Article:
Given the demographic headwind of a declining population, raising Japan's potential growth rate requires faster total factor productivity (TFP) growth and a more efficient use of factors of production (capital, intangible assets, labor, and land). In addition, since the 1980s, Japan's economy has suffered from an almost constant lack of effective demand, and in order to create sufficient demand and eliminate the negative output gap, it is essential to increase investment by raising the return on capital, boost private consumption through an increase in real wages, and raise the international competitiveness of firms.
Against this background, the current project, in cooperation with Hitotsubashi University, has been working on updating and expanding the Japan Industrial Productivity (JIP) Database—a database covering the entire Japanese economy that provides data on factor inputs, factor prices, and TFP by detailed industry from 1955 until the most recent year, and which forms the basis for analyses of Japan's economic growth from the supply side. Based on these analyses, we make various proposals on how to raise Japan's potential growth rate and effective demand.
Moreover, utilizing microdata from government statistics, we examine the causes of the decline in Japan's productivity growth as well as the sluggish investment in tangible and intangible assets. In this analysis, we focus in particular on the declining international competitiveness of Japanese companies, the decline in corporate earning power through falling markup rates, the substantial productivity gap between large and small firms, which is more pronounced in Japan than in comparable countries abroad, the inefficiency of resource allocation within and across firms, problems in the lifetime employment system, and the unravelling of interfirm relationships.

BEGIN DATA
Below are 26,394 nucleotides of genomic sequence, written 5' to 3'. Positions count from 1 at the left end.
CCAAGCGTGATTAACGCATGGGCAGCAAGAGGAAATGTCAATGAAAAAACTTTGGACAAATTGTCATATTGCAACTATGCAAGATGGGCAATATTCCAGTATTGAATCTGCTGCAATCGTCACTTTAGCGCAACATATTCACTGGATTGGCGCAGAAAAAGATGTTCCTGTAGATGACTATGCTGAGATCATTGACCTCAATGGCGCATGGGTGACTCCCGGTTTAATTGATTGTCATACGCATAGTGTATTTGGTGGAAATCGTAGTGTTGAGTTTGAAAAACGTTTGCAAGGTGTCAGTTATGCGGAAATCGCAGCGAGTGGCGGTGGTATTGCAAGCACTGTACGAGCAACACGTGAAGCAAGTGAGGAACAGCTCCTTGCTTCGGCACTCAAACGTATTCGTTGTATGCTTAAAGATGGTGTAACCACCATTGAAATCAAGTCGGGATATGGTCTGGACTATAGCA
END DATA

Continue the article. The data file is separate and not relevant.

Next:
Furthermore, for China, whose era of high-speed growth is coming to an end, we are constructing the China Industrial Productivity (CIP) Database, which is similar to the JIP Database for Japan, and which we use for various analyses. We are also updating and expanding the East Asian Listed Companies (EALC) Database, which measures the productivity and international competitiveness of East Asian countries at the firm level. In addition, by collaborating with the World KLEMS project, the EU KLEMS project, the Asia KLEMS project, the Organisation for Economic Co-operation and Development (OECD), etc., we are making it possible to compare trends in productivity and factor inputs by industry in Japan and China with other countries. Apart from this, though collaboration with other projects in the "Raising Industrial and Firm Productivity" program, we are working on prefecture-level productivity analyses using the Regional-Level Japan Industrial Productivity (R-JIP) Database and on analyses of the economic effects of investment in intangibles.
April 24, 2017 - March 31, 2019
Major Research Results
RIETI Discussion Papers
"Global Value Chains and Domestic Innovation" (ITO Keiko, IKEUCHI Kenta, Chiara CRISCUOLO, Jonathan TIMMIS and Antonin BERGEAUD)
"Missing Growth in the Lost Decade" (KODAMA Naomi and Huiyu LI)
"Effects of Buyer and Supplier Relationships and Capital Relationships on R&D Activities" YAMAGUCHI Akira, IKEUCHI Kenta, FUKAO Kyoji, KWON Hyeog Ug and KIM Young Gak)
RIETI Discussion Papers
"Measuring Markups from Revenue and Total Cost: An Application to Japanese Plant-Product Matched Data" (NISHIOKA Shuichiro and TANAKA Mari)
"Trade, Location and Multiproduct Firms" (Rikard FORSLID and OKUBO Toshihiro)
"Manager Characteristics and Firm Performance" (KODAMA Naomi and Huiyu LI)
"Role of Past Experience and Intra-firm Trade in FDI Decisions" (Ivan DESEATNICOV and Konstantin KUCHERYAVYY)
"International technological alliances and foreign affiliates" (SUZUKI Shinya and IKEUCHI Kenta)
"The Effect of Imported Intermediate Inputs on Firm Performance: Firm and Establishment Level Evidence from Japan" (KIM YoungGak and INUI Tomohiko)